961. Oriolus traillii traillii

(961) Oriolus traillii traillii (Vigors).
THE INDIAN MAROON ORIOLE.
Oriolus traillii, Fauna B. I., Birds, 2nd ed. vol. iii, p. 14.
Oriolus traillii traillii, ibid. vol. viii, p. 648.
This handsome Oriole occurs from the Sutlej Valley in the Himalayas to Eastern Assam, and thence throughout Burma to the South of Tenasserim. Eastwards it is found in Siam and Annam.
The Maroon Oriole breeds, I believe, between 2,000 and 6,000 feet throughout its range, either in forest or in densely wooded open grass country. I never found it in really open country, while Gammie, who took its nest at about 2,500 feet in Sikkim, also found it breeding “in a small patch of dense jungle.”
Most often, I think, the nest is built high up in some tree just on the edge of tall tree forest where it is evergreen and very densa or in rather lighter deciduous forest. One nest taken in the Khasia Hills was fully 50 feet from the ground and I have seen others
29 or 40 feet up, while, on the other hand, I have taken some as low down as 15 feet in small saplings.
Mandelli found one nest built in an upright fork but, with this exception, all those I have seen or heard of have been quite typical cradles suspended in a horizontal branch of a tree or from creeper- stems on tree-trunks.
The nests are very massive for an Oriole’s and very well built. The principal materials are grass and fibre, but these are mixed with other materials to a far greater extent than I have seen in other Orioles’ nests. Bamboo-leaves are often used, other dead and skeleton leaves in some numbers, creeper-stems and tendrils, and sometimes stems of plants, whilst twice I have seen scraps of green and dry moss used on the exterior. The average measure¬ments are about 6.1/2 inches wide and 4 inches deep externally and about 4.1/2 by 3 inches internally, the lips often turned a little inwards.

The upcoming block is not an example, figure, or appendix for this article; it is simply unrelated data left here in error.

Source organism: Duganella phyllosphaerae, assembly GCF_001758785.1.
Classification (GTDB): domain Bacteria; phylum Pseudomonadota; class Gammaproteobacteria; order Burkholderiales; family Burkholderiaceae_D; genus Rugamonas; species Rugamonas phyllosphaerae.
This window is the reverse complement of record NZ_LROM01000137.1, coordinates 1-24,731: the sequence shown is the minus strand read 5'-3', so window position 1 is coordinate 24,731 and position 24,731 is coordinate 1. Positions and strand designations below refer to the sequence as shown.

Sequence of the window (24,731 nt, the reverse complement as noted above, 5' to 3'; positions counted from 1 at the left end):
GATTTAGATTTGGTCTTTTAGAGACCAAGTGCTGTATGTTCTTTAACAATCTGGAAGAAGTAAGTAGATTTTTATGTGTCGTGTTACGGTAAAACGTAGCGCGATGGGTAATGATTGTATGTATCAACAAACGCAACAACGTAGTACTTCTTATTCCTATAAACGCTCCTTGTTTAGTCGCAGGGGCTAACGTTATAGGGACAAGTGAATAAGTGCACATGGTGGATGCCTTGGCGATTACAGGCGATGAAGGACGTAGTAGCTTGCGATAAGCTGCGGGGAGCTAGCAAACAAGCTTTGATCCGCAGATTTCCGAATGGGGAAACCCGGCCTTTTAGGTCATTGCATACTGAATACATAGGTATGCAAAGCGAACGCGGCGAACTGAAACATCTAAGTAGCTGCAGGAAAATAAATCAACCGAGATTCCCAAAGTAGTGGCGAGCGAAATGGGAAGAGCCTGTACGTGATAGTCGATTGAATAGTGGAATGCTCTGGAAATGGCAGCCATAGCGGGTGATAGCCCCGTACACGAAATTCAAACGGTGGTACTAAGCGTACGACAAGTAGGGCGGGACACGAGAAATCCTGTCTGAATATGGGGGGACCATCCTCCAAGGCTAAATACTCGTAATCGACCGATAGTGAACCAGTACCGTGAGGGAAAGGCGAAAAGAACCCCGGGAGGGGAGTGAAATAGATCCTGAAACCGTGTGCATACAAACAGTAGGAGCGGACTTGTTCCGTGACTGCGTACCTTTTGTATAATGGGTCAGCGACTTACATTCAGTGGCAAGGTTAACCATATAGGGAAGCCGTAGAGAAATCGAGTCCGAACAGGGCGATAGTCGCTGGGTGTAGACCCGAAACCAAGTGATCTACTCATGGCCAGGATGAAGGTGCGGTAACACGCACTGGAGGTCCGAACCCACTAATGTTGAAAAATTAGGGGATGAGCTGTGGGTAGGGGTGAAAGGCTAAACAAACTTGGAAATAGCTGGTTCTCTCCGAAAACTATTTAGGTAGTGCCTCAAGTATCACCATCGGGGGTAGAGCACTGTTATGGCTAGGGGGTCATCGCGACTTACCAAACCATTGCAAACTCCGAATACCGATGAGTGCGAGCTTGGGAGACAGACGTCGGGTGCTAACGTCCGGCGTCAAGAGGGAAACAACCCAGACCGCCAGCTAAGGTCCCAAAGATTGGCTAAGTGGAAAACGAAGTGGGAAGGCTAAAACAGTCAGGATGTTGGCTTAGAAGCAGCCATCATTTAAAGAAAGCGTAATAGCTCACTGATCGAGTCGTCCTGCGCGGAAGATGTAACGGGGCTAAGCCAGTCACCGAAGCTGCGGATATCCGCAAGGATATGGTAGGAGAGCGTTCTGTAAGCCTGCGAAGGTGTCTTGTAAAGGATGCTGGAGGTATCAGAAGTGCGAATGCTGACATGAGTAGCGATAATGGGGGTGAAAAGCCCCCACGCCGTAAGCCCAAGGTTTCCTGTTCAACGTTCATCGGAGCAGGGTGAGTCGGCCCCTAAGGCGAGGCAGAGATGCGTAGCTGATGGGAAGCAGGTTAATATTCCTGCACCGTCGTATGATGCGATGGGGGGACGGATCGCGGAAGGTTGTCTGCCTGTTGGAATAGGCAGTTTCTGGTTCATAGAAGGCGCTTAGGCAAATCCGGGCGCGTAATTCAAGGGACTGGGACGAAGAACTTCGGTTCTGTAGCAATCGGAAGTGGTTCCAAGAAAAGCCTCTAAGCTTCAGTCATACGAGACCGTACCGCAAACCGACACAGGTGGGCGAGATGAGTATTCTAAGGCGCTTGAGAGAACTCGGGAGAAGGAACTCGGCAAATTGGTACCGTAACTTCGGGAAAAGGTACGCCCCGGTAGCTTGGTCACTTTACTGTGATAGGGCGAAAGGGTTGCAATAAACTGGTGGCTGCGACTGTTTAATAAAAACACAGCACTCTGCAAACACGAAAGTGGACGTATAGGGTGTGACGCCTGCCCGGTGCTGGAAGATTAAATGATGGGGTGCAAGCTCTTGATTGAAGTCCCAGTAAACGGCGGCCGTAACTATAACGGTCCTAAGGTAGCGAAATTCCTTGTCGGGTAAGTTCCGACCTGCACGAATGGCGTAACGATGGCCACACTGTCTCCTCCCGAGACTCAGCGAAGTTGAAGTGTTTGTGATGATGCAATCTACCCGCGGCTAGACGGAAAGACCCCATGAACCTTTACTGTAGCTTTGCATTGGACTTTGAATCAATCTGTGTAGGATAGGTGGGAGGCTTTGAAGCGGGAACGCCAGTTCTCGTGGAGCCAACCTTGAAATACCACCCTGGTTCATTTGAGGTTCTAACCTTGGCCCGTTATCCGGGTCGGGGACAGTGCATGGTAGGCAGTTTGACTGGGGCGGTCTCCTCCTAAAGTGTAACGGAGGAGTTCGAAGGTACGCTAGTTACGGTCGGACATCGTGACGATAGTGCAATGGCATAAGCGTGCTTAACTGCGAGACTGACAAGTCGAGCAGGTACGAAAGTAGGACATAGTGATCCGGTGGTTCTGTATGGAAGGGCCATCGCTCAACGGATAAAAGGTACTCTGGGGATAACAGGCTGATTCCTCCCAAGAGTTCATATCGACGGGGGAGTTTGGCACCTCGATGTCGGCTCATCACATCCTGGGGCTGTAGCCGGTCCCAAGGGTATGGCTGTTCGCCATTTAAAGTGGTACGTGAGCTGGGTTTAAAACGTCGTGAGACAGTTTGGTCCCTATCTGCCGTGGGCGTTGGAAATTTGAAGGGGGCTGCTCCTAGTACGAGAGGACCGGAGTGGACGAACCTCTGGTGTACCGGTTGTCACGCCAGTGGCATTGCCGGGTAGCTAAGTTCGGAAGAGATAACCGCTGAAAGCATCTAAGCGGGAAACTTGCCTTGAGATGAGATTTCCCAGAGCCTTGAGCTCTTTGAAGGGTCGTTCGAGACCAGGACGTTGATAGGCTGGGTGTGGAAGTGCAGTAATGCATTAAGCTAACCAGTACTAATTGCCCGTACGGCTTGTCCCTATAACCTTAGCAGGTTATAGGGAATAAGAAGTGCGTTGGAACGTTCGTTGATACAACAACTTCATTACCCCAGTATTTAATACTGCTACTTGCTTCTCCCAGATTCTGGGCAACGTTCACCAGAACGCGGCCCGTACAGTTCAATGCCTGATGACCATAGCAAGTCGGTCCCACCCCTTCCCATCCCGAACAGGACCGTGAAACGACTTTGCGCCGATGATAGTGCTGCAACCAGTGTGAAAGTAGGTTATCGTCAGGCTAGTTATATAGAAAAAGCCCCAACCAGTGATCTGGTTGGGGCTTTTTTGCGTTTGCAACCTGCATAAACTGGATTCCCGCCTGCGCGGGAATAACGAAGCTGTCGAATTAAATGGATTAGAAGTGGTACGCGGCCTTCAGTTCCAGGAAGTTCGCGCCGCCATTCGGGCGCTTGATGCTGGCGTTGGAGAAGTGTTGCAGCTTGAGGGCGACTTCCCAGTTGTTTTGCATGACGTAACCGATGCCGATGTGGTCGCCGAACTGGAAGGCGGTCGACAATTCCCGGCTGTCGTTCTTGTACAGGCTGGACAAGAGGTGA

The breeding season lasts from early April to the end of May, but the latest date I have recorded is the 24th June.
The eggs are quite typical Oriole’s, the ground sometimes pinkish- white, but generally a warm pink, while the markings are rather bold and handsome in most eggs. In a clutch of three the markings are of deep chocolate-red, in one egg being most dense in a ring round the larger end, which is suffused with deep rosy pink. The number laid is nearly always three.
Twenty-four eggs average 29.4 x 20.6 mm. : maxima 30.7 x 21.0 and 28.9 x 21.7 mm. ; minima 26.3 x 21.4 and 30.5 x 18.1 mm.
We twice snared the male on the nest, so it must take a share in incubation, but, so far as I know, it takes no part in building operations.

BookTitle: 
The Nidification Of Birds Of The Indian Empire
Reference: 
Baker, Edward Charles Stuart. The nidification of birds of the Indian Empire. Vol. 2. 1933.
Title in Book: 
961. Oriolus traillii traillii
Spp Author: 
Vigors
Book Author: 
Edward Charles Stuart Baker
CatNo: 
961
Year: 
1933
Page No: 
504
Common name: 
Indian Maroon Oriole
M_ID: 
19540
M_CN: 
Maroon Oriole
M_SN: 
Oriolus traillii
Volume: 
Vol. 2
Term name: 
id: 
14060

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Scratchpads developed and conceived by (alphabetical): Ed Baker, Katherine Bouton Alice Heaton Dimitris Koureas, Laurence Livermore, Dave Roberts, Simon Rycroft, Ben Scott, Vince Smith